Document Keywords (matching the query): automobile manufacture, printing, d printing.


Liang M.,University of Arizona | Shemelya C.,University of Texas at El Paso | Macdonald E.,University of Texas at El Paso | Wicker R.,University of Texas at El Paso | Xin H.,University of Arizona
2014 USNC-URSI Radio Science Meeting (Joint with AP-S Symposium), USNC-URSI 2014 - Proceedings | Year: 2014

Additive manufacturing (AM), often called 3D printing, has received much attention recently with impressive demonstrations ranging from musical instruments, to vehicles, to housing components or even entire buildings. Although it has been argued that 3D printing could be the future of manufacturing, the potential and applicability of these methods for creating functional electronics at RF / microwave frequency remain largely unexplored. © 2014 IEEE.

Document Keywords (matching the query): automobile manufacture, printing, d printing.


Murr L.E.,University of Texas at El Paso
Journal of Materials Science and Technology | Year: 2016

It has been more than three decades since stereolithography began to emerge in various forms of additive manufacturing and 3D printing. Today these technologies are proliferating worldwide in various forms of advanced manufacturing. The largest segment of the 3D printing market today involves various polymer component fabrications, particularly complex structures not attainable by other manufacturing methods. Conventional printer head systems have also been adapted to selectively print various speciated human cells and special molecules in attempts to construct human organs, beginning with skin and various tissue patches. These efforts are discussed along with metal and alloy fabrication of a variety of implant and bone replacement components by creating powder layers, which are selectively melted into complex forms (such as foams and other open-cellular structures) using laser and electron beams directed by CAD software. Efforts to create a “living implant” by bone ingrowth and eventual vascularization within these implants will be discussed briefly. Novel printer heads for direct metal droplet deposition as in other 3D printing systems are briefly described since these concepts will allow for the eventual fabrication of very large and complex products, including automotive and aerospace structures and components. © 2016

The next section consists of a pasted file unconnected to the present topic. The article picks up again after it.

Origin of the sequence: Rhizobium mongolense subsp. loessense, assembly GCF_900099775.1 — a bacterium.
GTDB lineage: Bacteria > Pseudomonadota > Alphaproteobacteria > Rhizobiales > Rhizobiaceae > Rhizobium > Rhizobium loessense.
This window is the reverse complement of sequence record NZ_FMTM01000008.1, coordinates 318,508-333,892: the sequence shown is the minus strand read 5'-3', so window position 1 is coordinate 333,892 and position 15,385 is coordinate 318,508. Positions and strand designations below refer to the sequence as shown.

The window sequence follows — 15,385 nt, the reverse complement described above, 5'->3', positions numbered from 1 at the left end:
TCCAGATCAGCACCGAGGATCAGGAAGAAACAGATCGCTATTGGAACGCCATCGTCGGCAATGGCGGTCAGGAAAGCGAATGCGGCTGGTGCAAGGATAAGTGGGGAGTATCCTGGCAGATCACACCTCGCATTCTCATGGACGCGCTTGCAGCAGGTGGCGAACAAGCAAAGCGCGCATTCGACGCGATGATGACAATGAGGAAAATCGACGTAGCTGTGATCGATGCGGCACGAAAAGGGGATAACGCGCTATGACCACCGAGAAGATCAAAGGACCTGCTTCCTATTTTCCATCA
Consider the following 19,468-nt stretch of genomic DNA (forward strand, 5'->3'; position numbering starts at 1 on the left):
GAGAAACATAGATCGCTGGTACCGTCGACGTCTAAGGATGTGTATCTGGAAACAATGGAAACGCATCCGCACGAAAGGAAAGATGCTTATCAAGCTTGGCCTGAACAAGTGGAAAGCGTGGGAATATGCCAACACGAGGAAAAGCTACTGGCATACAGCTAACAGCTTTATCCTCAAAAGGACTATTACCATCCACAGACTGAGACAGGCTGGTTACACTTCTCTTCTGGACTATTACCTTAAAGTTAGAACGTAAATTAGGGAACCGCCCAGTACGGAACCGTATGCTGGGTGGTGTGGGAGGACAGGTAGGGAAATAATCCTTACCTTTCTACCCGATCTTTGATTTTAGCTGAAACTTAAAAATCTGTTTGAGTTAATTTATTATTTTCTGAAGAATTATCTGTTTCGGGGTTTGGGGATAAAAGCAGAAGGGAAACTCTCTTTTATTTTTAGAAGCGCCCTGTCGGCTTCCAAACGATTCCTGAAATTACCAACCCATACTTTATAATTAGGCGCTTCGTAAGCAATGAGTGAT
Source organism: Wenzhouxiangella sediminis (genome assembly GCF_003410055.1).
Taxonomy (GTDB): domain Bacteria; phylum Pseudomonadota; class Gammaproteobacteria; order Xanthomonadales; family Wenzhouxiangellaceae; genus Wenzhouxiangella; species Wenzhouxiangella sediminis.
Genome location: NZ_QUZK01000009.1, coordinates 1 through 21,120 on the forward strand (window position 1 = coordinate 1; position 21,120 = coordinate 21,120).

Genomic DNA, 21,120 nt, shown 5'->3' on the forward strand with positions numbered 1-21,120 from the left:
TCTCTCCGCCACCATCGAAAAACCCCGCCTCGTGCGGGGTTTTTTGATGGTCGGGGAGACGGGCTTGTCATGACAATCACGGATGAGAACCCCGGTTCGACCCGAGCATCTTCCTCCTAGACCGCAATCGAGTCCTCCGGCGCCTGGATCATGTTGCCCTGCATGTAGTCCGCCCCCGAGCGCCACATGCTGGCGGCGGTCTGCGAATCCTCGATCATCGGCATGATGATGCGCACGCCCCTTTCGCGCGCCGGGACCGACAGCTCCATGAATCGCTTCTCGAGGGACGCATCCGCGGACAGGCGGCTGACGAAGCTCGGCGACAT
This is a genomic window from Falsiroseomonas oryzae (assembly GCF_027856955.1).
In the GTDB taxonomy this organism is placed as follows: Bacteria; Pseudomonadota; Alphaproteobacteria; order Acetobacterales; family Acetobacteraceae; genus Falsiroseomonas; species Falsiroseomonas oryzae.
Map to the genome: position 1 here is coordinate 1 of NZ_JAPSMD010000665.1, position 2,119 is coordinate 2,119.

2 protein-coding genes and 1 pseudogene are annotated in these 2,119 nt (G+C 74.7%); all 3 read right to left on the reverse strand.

Document Keywords (matching the query): metal droplet printing, printing machinery, printing, d printing additive manufacturing, organ printing, d printing, printing presses.

Loading University of Texas at El Paso collaborators
Loading University of Texas at El Paso collaborators